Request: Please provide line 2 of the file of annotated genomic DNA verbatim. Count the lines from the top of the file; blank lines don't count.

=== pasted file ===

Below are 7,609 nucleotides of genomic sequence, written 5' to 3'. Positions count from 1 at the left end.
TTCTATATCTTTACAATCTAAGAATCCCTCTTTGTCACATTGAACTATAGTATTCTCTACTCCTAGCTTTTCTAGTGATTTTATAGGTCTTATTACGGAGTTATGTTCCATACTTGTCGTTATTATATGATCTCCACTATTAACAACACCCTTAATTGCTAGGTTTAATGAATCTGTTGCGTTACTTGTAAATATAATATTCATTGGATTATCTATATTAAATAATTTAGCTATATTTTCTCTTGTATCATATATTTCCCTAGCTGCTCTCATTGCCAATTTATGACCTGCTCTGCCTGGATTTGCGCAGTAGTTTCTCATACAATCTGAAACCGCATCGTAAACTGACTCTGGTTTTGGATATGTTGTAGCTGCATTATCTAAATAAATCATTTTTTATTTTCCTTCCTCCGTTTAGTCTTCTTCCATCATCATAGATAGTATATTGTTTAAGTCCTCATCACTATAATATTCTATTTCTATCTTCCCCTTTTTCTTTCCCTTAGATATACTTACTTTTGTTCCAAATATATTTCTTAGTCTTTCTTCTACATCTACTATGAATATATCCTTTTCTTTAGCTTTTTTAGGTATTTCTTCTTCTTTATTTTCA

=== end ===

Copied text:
TTCTATATCTTTACAATCTAAGAATCCCTCTTTGTCACATTGAACTATAGTATTCTCTACTCCTAGCTTTTCTAGTGATTTTATAGGTCTTATTACGGAGTTATGTTCCATACTTGTCGTTATTATATGATCTCCACTATTAACAACACCCTTAATTGCTAGGTTTAATGAATCTGTTGCGTTACTTGTAAATATAATATTCATTGGATTATCTATATTAAATAATTTAGCTATATTTTCTCTTGTATCATATATTTCCCTAGCTGCTCTCATTGCCAATTTATGACCTGCTCTGCCTGGATTTGCGCAGTAGTTTCTCATACAATCTGAAACCGCATCGTAAACTGACTCTGGTTTTGGATATGTTGTAGCTGCATTATCTAAATAAATCATTTTTTATTTTCCTTCCTCCGTTTAGTCTTCTTCCATCATCATAGATAGTATATTGTTTAAGTCCTCATCACTATAATATTCTATTTCTATCTTCCCCTTTTTCTTTCCCTTAGATATACTTACTTTTGTTCCAAATATATTTCTTAGTCTTTCTTCTACATCTACTATGAATATATCCTTTTCTTTAGCTTTTTTAGGTATTTCTTCTTCTTTATTTTCA